treason |ˈtrēzən|
noun (also high treason)
the crime of betraying one’s country, esp. by attempting to kill the sovereign or overthrow the government : they were convicted of treason.
• the action of betraying someone or something : doubt is the ultimate treason against faith.
• ( petty treason) historical the crime of murdering someone to whom the murderer owed allegiance, such as a master or husband.

treasonous |ˈtrēzənəs| adjective

ORIGIN Middle English : from Anglo-Norman French treisoun, from Latin traditio(n-)handing over,’ from the verb tradere.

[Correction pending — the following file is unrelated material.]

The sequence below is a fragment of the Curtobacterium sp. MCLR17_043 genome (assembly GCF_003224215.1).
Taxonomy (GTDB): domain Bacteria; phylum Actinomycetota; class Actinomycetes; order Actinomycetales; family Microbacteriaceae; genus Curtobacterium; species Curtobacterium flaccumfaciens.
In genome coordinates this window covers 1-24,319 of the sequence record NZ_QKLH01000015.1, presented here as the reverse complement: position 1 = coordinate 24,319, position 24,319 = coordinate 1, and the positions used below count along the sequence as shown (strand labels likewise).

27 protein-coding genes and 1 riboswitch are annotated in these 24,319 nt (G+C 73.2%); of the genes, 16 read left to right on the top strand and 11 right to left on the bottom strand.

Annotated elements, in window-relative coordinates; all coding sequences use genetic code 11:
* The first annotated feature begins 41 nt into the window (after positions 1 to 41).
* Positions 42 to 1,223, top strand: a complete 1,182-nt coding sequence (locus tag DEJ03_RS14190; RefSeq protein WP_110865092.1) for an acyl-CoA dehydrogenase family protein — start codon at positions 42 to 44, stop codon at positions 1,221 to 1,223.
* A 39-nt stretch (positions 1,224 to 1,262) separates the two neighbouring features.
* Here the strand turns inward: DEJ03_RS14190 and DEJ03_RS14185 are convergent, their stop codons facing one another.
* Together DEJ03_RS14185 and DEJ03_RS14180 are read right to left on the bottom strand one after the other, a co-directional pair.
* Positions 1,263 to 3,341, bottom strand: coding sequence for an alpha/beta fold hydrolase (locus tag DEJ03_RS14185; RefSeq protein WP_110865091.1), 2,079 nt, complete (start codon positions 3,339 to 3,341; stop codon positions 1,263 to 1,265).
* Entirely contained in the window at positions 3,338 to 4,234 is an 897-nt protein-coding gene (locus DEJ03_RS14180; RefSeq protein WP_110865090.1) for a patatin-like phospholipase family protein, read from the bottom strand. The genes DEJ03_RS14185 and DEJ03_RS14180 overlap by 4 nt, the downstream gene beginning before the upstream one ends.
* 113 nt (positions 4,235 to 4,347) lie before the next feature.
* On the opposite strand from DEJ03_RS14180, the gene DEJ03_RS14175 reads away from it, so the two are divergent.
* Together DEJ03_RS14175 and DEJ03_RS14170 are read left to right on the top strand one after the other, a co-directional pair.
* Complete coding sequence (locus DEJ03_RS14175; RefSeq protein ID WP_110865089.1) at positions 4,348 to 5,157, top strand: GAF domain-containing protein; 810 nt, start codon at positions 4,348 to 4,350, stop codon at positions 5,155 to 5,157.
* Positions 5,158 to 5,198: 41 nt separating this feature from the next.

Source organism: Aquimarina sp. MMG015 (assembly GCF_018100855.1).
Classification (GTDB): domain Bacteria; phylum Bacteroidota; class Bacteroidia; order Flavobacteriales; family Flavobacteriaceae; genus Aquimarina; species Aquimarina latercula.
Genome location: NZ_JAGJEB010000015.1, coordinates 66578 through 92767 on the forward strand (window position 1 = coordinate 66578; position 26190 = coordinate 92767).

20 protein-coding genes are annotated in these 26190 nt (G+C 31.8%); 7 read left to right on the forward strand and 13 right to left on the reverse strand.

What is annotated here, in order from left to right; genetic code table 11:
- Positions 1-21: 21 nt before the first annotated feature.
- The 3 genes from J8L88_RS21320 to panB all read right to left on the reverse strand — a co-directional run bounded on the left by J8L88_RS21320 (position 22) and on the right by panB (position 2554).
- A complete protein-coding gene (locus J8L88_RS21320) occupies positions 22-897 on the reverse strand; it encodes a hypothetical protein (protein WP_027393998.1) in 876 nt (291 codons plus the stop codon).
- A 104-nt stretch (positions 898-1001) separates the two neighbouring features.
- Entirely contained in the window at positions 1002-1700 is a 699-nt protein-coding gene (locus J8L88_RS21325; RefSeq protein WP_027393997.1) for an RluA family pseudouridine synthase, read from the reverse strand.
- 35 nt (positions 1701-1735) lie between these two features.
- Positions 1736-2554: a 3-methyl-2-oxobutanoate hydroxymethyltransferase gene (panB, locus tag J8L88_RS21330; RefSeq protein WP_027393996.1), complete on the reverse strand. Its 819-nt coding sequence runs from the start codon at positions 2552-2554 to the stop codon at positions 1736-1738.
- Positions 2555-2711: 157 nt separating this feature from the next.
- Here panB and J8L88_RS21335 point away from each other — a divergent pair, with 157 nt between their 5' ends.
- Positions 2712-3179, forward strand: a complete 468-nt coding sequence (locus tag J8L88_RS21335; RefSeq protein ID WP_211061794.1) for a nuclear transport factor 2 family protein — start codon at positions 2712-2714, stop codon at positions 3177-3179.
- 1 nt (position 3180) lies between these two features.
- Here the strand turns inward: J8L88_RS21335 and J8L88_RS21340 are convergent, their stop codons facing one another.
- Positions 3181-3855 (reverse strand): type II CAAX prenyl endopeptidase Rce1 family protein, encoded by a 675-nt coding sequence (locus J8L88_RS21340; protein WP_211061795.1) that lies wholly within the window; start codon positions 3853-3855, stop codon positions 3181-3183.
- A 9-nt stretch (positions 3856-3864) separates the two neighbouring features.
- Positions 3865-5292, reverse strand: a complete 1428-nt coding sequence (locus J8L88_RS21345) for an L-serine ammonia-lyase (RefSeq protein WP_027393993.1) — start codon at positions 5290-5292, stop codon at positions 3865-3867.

USAGE Formerly, there were two types of crime to which the term treason was applied: petty treason (the crime of murdering one’s master) and high treason (the crime of betraying one’s country). As a classification of offense, the crime of petty treason was abolished in 1828. In modern use, the term high treason is now often simply called treason.

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